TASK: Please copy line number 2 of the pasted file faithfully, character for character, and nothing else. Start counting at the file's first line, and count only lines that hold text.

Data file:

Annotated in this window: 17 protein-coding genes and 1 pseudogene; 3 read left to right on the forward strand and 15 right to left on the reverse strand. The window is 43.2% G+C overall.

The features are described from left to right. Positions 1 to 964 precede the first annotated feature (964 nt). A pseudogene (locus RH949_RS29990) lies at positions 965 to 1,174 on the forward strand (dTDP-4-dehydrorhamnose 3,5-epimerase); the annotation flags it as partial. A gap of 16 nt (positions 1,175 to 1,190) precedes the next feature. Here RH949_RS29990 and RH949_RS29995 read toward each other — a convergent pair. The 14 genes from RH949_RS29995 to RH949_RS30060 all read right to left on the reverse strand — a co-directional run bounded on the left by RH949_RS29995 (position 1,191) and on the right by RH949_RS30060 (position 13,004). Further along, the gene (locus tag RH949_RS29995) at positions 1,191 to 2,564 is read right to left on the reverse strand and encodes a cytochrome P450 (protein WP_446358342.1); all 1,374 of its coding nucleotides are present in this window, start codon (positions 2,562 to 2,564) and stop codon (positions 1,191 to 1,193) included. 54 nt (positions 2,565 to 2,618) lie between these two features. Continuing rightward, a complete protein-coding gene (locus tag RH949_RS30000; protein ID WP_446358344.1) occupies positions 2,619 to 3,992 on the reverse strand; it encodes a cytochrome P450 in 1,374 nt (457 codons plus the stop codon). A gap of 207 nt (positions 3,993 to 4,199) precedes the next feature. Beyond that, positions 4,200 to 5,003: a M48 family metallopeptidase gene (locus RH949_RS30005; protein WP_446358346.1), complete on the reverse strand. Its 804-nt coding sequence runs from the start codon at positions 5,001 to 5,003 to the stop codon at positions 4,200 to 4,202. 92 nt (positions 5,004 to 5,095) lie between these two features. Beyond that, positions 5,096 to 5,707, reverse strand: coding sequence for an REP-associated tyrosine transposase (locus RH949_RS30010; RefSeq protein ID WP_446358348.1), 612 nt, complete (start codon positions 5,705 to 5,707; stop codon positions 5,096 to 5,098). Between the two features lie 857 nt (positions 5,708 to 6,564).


The features are described from left to right. Positions 1 to 964 precede the first annotated feature (964 nt). A pseudogene (locus RH949_RS29990) lies at positions 965 to 1,174 on the forward strand (dTDP-4-dehydrorhamnose 3,5-epimerase); the annotation flags it as partial. A gap of 16 nt (positions 1,175 to 1,190) precedes the next feature. Here RH949_RS29990 and RH949_RS29995 read toward each other — a convergent pair. The 14 genes from RH949_RS29995 to RH949_RS30060 all read right to left on the reverse strand — a co-directional run bounded on the left by RH949_RS29995 (position 1,191) and on the right by RH949_RS30060 (position 13,004). Further along, the gene (locus tag RH949_RS29995) at positions 1,191 to 2,564 is read right to left on the reverse strand and encodes a cytochrome P450 (protein WP_446358342.1); all 1,374 of its coding nucleotides are present in this window, start codon (positions 2,562 to 2,564) and stop codon (positions 1,191 to 1,193) included. 54 nt (positions 2,565 to 2,618) lie between these two features. Continuing rightward, a complete protein-coding gene (locus tag RH949_RS30000; protein ID WP_446358344.1) occupies positions 2,619 to 3,992 on the reverse strand; it encodes a cytochrome P450 in 1,374 nt (457 codons plus the stop codon). A gap of 207 nt (positions 3,993 to 4,199) precedes the next feature. Beyond that, positions 4,200 to 5,003: a M48 family metallopeptidase gene (locus RH949_RS30005; protein WP_446358346.1), complete on the reverse strand. Its 804-nt coding sequence runs from the start codon at positions 5,001 to 5,003 to the stop codon at positions 4,200 to 4,202. 92 nt (positions 5,004 to 5,095) lie between these two features. Beyond that, positions 5,096 to 5,707, reverse strand: coding sequence for an REP-associated tyrosine transposase (locus RH949_RS30010; RefSeq protein ID WP_446358348.1), 612 nt, complete (start codon positions 5,705 to 5,707; stop codon positions 5,096 to 5,098). Between the two features lie 857 nt (positions 5,708 to 6,564).